Tuesday, 22 November 2011

Hypericum ‘Hidcote’

The chief beauty of this glorious plant is its cheery butter yellow blooms, which seem to be waving at you in the most jovial manner. The other notable feature of this blithe cove is its relentless flowering, which began this year in June and has continued until this same cold day in late-November! The particular bloom above is seen in action here in Mrs Winthrop’s Garden, but the plant can be seen and enjoyed in various corners of Hidcote. This is primarily due to the plant’s garden-worthiness, but also of course because the plant was discovered by that man Major Lawrence Johnston in 1929, when he was plant hunting around Mount Kilimanjaro!

The view out from Winthrop’s points due south, and beyond the delightful autumn colour of the Euonymus europaeus lies… the Wilderness!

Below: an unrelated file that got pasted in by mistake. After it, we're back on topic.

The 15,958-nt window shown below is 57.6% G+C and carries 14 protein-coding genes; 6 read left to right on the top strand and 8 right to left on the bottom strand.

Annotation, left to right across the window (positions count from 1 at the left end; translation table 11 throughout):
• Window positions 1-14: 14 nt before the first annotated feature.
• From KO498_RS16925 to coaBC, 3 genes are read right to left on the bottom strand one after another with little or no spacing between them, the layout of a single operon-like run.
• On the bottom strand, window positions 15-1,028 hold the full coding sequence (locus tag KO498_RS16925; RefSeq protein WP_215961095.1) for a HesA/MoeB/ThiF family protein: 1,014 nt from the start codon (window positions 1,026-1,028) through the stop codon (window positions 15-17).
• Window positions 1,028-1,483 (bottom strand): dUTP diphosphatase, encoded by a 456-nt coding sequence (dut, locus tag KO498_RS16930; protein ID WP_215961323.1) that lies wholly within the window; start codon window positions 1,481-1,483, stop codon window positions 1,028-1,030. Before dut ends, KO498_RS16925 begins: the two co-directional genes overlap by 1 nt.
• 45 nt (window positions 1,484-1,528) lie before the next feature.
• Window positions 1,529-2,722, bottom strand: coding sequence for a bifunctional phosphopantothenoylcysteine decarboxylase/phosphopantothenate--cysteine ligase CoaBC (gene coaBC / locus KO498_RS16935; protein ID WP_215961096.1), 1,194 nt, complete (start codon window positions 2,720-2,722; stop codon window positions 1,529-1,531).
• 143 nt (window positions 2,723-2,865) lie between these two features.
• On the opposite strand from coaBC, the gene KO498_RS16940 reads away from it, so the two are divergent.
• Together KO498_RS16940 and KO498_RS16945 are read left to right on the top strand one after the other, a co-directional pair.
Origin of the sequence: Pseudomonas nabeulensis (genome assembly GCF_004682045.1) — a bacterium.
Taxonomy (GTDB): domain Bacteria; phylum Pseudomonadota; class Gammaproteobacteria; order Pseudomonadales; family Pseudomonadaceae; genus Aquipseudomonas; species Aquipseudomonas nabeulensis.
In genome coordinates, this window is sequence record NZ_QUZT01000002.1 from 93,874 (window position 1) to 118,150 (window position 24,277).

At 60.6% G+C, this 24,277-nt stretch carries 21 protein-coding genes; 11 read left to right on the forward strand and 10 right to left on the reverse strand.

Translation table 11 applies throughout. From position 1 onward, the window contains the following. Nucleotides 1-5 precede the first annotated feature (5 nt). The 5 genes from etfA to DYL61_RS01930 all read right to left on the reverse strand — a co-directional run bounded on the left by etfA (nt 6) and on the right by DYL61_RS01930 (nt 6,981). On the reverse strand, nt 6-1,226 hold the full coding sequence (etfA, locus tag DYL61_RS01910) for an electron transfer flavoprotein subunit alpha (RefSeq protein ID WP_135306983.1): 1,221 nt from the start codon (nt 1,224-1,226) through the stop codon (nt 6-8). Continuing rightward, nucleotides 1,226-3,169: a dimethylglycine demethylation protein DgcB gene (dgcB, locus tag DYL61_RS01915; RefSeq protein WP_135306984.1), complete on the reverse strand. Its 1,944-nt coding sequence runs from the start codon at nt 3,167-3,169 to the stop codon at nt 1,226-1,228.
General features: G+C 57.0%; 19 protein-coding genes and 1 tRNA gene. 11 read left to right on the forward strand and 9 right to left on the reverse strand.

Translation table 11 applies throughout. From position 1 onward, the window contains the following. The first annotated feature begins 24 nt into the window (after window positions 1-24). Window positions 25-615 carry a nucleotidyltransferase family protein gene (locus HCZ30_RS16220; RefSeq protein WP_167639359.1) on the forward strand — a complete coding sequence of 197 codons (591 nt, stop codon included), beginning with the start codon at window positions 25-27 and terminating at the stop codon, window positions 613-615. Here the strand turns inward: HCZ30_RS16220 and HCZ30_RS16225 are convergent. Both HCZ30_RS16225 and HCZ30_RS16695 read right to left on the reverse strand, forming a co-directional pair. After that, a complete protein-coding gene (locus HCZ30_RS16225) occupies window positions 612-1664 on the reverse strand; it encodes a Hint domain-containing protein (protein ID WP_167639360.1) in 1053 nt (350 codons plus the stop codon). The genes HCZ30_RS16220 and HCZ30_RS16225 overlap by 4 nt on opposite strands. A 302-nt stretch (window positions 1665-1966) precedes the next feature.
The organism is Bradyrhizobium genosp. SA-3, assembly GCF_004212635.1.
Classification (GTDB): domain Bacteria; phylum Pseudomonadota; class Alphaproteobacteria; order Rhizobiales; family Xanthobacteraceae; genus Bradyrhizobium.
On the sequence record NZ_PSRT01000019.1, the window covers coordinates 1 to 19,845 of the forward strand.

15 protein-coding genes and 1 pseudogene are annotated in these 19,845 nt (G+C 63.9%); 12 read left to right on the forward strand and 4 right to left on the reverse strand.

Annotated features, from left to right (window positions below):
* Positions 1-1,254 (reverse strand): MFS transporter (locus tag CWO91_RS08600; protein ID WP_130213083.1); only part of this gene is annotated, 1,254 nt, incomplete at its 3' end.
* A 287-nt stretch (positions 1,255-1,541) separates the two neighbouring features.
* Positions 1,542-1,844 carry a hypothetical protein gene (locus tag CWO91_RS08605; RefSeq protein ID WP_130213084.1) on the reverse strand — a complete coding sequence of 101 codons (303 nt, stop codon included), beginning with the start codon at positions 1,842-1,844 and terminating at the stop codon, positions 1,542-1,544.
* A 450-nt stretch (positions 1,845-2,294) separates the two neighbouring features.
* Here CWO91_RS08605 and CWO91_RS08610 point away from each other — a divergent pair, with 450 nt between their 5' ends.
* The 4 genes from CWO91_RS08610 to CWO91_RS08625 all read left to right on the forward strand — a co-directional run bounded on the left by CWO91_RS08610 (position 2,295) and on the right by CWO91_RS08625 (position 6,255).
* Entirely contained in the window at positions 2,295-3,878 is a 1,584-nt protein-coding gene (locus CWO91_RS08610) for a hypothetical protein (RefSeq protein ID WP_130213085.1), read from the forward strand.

Some other autumn interest to be had here, Euphorbia longifolia ‘Amjilassa’

Just beside the Stream in Lower Winthrop’s is this shrub, Staphylea colchica, with its wonderful lantern seed pods

Winthrop’s in warmer times! Mrs Winthrop was Lawrence’s mother, and the colour scheme here reflects her penchant for yellows and blues


Janet said...

How appropriate that you should focus on a "Hidcote".
I like the pods of the staphylea colchica it's not a shrub I know. I'll have to google it....f

Jordan Jackson said...

Thanks for posting about Hypericum 'Hidcote'. It's a favorite plant in my garden. I had wondered how it came to be so named. Is it not a hybrid?

Prue said...

I love the hypericum. Thanks for brightning up the day, Bertie :)

Wife, Mother, Gardener said...

Beautiful color on the Euphorbia. And the yellow of the Hypericum fits the season so well! Nice that it keeps going well in to fall.

Bertie Bainbridge said...

Jordan it is believed to have been collected by Johnston on his 1929 trip to Tanzania. His notes on the large-flowered Hypericum he brought back from there match what we now call H. 'Hidcote'.

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